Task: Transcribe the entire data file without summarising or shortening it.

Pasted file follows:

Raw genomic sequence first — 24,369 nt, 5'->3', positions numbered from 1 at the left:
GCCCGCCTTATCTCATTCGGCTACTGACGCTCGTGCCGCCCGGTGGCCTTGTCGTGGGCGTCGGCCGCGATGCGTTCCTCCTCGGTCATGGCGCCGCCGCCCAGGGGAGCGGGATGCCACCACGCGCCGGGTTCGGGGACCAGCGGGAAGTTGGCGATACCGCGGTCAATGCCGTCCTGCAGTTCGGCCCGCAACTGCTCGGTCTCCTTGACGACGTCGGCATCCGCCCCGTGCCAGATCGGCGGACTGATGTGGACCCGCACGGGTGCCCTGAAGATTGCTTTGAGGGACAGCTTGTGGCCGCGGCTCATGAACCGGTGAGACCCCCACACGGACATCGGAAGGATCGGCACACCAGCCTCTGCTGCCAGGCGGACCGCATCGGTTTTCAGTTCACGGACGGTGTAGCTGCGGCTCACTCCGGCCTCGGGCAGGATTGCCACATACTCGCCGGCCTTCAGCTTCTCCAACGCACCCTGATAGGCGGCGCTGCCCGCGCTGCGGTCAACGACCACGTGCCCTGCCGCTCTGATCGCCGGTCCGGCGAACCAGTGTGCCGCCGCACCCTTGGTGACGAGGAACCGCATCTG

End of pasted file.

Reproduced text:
Raw genomic sequence first — 24,369 nt, 5'->3', positions numbered from 1 at the left:
GCCCGCCTTATCTCATTCGGCTACTGACGCTCGTGCCGCCCGGTGGCCTTGTCGTGGGCGTCGGCCGCGATGCGTTCCTCCTCGGTCATGGCGCCGCCGCCCAGGGGAGCGGGATGCCACCACGCGCCGGGTTCGGGGACCAGCGGGAAGTTGGCGATACCGCGGTCAATGCCGTCCTGCAGTTCGGCCCGCAACTGCTCGGTCTCCTTGACGACGTCGGCATCCGCCCCGTGCCAGATCGGCGGACTGATGTGGACCCGCACGGGTGCCCTGAAGATTGCTTTGAGGGACAGCTTGTGGCCGCGGCTCATGAACCGGTGAGACCCCCACACGGACATCGGAAGGATCGGCACACCAGCCTCTGCTGCCAGGCGGACCGCATCGGTTTTCAGTTCACGGACGGTGTAGCTGCGGCTCACTCCGGCCTCGGGCAGGATTGCCACATACTCGCCGGCCTTCAGCTTCTCCAACGCACCCTGATAGGCGGCGCTGCCCGCGCTGCGGTCAACGACCACGTGCCCTGCCGCTCTGATCGCCGGTCCGGCGAACCAGTGTGCCGCCGCACCCTTGGTGACGAGGAACCGCATCTG